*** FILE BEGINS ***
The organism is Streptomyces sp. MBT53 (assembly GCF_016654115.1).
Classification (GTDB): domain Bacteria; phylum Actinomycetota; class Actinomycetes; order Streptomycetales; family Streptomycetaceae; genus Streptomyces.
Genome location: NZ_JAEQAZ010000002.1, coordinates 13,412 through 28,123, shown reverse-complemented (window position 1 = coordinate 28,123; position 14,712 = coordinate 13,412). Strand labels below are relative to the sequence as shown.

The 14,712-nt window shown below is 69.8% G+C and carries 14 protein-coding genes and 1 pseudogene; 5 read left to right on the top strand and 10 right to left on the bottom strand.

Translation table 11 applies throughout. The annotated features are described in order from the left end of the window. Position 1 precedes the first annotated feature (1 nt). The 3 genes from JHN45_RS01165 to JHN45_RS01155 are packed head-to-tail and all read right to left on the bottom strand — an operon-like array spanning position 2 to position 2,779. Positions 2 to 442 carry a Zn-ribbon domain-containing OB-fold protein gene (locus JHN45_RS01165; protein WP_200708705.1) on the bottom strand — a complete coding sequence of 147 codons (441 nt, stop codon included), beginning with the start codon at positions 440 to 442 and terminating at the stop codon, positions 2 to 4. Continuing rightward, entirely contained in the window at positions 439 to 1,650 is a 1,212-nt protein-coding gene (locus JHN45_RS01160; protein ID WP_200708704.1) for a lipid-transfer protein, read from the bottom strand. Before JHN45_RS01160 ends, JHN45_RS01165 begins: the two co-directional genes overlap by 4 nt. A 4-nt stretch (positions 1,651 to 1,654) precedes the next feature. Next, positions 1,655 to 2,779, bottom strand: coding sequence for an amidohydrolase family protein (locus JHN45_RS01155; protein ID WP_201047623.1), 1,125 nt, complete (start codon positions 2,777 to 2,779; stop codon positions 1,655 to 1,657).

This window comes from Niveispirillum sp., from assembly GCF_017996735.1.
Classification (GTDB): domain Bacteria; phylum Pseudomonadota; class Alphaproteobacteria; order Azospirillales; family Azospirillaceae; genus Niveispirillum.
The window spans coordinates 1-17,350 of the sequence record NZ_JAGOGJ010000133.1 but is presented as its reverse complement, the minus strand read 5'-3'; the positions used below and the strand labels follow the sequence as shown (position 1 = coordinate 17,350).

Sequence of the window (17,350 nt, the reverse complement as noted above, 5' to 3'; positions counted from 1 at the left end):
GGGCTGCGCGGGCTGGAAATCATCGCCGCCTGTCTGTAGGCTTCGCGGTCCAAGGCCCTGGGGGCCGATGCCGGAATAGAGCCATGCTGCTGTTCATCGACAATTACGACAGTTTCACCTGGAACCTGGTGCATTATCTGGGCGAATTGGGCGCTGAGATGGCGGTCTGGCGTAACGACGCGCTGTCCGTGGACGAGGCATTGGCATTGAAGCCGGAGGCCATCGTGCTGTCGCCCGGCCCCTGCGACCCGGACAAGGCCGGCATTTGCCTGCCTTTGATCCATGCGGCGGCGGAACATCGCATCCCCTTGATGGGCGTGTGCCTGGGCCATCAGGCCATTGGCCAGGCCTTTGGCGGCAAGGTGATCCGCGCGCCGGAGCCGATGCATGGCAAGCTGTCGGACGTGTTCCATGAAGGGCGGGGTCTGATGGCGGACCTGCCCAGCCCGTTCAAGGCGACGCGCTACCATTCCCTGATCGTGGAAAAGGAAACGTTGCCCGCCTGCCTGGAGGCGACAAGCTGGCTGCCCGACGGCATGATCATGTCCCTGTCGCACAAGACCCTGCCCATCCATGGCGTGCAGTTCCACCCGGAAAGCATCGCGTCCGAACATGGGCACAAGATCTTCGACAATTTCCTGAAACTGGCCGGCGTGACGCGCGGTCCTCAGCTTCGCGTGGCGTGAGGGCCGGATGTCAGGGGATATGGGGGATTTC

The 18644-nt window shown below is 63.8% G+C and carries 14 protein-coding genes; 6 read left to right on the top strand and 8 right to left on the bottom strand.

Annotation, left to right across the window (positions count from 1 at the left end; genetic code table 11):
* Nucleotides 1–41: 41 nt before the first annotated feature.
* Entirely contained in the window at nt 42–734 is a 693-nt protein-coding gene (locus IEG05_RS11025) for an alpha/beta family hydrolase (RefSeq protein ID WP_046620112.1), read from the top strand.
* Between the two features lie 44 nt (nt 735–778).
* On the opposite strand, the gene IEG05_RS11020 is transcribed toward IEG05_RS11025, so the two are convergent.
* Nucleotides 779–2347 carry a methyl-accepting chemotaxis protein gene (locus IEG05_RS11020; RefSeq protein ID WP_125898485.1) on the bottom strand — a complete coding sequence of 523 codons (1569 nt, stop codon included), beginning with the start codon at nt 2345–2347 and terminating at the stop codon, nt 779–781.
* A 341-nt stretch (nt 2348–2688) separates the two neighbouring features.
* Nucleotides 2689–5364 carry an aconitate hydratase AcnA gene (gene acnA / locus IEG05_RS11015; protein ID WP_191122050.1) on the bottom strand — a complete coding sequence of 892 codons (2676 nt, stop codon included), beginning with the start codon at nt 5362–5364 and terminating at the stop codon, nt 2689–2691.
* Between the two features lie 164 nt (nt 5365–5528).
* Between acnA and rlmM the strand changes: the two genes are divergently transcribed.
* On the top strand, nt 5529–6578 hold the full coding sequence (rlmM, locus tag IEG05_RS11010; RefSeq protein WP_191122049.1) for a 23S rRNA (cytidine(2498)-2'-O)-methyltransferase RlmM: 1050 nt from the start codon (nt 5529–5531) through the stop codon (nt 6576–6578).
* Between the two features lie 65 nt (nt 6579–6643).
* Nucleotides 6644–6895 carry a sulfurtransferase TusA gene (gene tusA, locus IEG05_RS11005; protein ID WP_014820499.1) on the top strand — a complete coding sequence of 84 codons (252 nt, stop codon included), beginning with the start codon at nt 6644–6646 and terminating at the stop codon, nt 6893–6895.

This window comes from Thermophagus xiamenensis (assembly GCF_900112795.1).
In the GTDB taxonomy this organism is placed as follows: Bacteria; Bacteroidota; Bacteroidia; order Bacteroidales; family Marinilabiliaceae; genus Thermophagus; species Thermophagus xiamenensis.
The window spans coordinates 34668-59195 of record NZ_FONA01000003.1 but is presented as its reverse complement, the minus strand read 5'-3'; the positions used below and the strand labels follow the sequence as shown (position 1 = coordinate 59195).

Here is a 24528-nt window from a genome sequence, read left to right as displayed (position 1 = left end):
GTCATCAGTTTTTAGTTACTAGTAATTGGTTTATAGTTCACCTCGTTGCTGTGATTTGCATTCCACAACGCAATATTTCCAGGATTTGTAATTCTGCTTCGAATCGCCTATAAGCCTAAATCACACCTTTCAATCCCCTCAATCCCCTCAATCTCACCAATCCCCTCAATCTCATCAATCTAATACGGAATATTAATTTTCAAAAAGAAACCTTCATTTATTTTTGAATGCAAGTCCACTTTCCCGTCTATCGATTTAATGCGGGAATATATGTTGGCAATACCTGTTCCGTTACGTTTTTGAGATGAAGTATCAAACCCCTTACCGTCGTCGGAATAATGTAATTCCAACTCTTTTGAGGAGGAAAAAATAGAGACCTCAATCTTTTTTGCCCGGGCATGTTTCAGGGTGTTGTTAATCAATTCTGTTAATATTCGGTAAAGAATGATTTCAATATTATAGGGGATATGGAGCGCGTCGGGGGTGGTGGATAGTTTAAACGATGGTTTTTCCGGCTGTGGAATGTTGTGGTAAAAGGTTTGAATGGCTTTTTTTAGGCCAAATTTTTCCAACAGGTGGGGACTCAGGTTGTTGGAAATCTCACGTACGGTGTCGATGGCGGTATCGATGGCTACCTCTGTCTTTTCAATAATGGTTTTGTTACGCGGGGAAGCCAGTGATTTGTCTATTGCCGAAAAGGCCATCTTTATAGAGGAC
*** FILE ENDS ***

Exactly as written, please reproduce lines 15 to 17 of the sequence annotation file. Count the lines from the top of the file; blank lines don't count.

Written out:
* Between the two features lie 44 nt (nt 735–778).
* On the opposite strand, the gene IEG05_RS11020 is transcribed toward IEG05_RS11025, so the two are convergent.
* Nucleotides 779–2347 carry a methyl-accepting chemotaxis protein gene (locus IEG05_RS11020; RefSeq protein ID WP_125898485.1) on the bottom strand — a complete coding sequence of 523 codons (1569 nt, stop codon included), beginning with the start codon at nt 2345–2347 and terminating at the stop codon, nt 779–781.